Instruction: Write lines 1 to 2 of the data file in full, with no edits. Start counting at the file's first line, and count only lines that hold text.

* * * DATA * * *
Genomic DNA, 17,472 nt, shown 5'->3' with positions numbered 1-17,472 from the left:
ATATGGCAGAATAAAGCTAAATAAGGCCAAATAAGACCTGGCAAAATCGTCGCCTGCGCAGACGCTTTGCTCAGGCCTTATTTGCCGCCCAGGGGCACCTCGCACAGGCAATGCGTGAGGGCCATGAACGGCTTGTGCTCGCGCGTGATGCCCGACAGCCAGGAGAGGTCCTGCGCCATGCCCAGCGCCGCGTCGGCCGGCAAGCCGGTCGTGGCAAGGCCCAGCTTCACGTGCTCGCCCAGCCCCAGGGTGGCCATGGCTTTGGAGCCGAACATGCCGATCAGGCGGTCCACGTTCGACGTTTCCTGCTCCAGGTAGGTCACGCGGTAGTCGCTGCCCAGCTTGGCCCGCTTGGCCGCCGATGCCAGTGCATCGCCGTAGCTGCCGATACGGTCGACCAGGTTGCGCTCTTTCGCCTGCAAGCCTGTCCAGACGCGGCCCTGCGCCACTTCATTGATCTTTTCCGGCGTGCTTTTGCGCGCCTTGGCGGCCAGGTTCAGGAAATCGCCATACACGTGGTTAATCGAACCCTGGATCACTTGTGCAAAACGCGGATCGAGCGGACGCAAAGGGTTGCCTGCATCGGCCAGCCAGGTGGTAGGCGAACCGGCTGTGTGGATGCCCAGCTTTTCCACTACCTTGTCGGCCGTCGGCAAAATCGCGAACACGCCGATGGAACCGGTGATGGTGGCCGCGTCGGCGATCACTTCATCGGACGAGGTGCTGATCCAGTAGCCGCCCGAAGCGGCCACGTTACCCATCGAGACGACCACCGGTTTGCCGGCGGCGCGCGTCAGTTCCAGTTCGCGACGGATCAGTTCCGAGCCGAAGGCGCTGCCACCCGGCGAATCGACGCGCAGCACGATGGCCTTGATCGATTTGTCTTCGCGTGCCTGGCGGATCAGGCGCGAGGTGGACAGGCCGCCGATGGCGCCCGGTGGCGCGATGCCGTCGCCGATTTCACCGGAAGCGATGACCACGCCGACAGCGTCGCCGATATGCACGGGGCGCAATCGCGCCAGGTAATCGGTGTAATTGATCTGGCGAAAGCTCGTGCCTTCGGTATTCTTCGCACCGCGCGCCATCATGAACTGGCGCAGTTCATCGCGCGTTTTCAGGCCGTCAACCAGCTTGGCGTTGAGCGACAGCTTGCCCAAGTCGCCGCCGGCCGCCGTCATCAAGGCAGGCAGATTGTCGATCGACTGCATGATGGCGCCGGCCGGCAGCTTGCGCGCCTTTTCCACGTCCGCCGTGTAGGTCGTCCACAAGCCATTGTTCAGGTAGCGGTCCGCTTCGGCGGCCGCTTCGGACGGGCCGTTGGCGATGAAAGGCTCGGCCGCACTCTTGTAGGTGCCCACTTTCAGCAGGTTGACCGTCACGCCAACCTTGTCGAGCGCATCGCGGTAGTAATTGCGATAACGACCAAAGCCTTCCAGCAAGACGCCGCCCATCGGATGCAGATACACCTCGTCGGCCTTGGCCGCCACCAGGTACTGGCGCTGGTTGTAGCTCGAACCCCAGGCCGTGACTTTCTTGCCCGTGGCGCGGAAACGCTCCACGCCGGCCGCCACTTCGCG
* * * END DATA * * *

Genomic DNA, 17,472 nt, shown 5'->3' with positions numbered 1-17,472 from the left:
ATATGGCAGAATAAAGCTAAATAAGGCCAAATAAGACCTGGCAAAATCGTCGCCTGCGCAGACGCTTTGCTCAGGCCTTATTTGCCGCCCAGGGGCACCTCGCACAGGCAATGCGTGAGGGCCATGAACGGCTTGTGCTCGCGCGTGATGCCCGACAGCCAGGAGAGGTCCTGCGCCATGCCCAGCGCCGCGTCGGCCGGCAAGCCGGTCGTGGCAAGGCCCAGCTTCACGTGCTCGCCCAGCCCCAGGGTGGCCATGGCTTTGGAGCCGAACATGCCGATCAGGCGGTCCACGTTCGACGTTTCCTGCTCCAGGTAGGTCACGCGGTAGTCGCTGCCCAGCTTGGCCCGCTTGGCCGCCGATGCCAGTGCATCGCCGTAGCTGCCGATACGGTCGACCAGGTTGCGCTCTTTCGCCTGCAAGCCTGTCCAGACGCGGCCCTGCGCCACTTCATTGATCTTTTCCGGCGTGCTTTTGCGCGCCTTGGCGGCCAGGTTCAGGAAATCGCCATACACGTGGTTAATCGAACCCTGGATCACTTGTGCAAAACGCGGATCGAGCGGACGCAAAGGGTTGCCTGCATCGGCCAGCCAGGTGGTAGGCGAACCGGCTGTGTGGATGCCCAGCTTTTCCACTACCTTGTCGGCCGTCGGCAAAATCGCGAACACGCCGATGGAACCGGTGATGGTGGCCGCGTCGGCGATCACTTCATCGGACGAGGTGCTGATCCAGTAGCCGCCCGAAGCGGCCACGTTACCCATCGAGACGACCACCGGTTTGCCGGCGGCGCGCGTCAGTTCCAGTTCGCGACGGATCAGTTCCGAGCCGAAGGCGCTGCCACCCGGCGAATCGACGCGCAGCACGATGGCCTTGATCGATTTGTCTTCGCGTGCCTGGCGGATCAGGCGCGAGGTGGACAGGCCGCCGATGGCGCCCGGTGGCGCGATGCCGTCGCCGATTTCACCGGAAGCGATGACCACGCCGACAGCGTCGCCGATATGCACGGGGCGCAATCGCGCCAGGTAATCGGTGTAATTGATCTGGCGAAAGCTCGTGCCTTCGGTATTCTTCGCACCGCGCGCCATCATGAACTGGCGCAGTTCATCGCGCGTTTTCAGGCCGTCAACCAGCTTGGCGTTGAGCGACAGCTTGCCCAAGTCGCCGCCGGCCGCCGTCATCAAGGCAGGCAGATTGTCGATCGACTGCATGATGGCGCCGGCCGGCAGCTTGCGCGCCTTTTCCACGTCCGCCGTGTAGGTCGTCCACAAGCCATTGTTCAGGTAGCGGTCCGCTTCGGCGGCCGCTTCGGACGGGCCGTTGGCGATGAAAGGCTCGGCCGCACTCTTGTAGGTGCCCACTTTCAGCAGGTTGACCGTCACGCCAACCTTGTCGAGCGCATCGCGGTAGTAATTGCGATAACGACCAAAGCCTTCCAGCAAGACGCCGCCCATCGGATGCAGATACACCTCGTCGGCCTTGGCCGCCACCAGGTACTGGCGCTGGTTGTAGCTCGAACCCCAGGCCGTGACTTTCTTGCCCGTGGCGCGGAAACGCTCCACGCCGGCCGCCACTTCGCG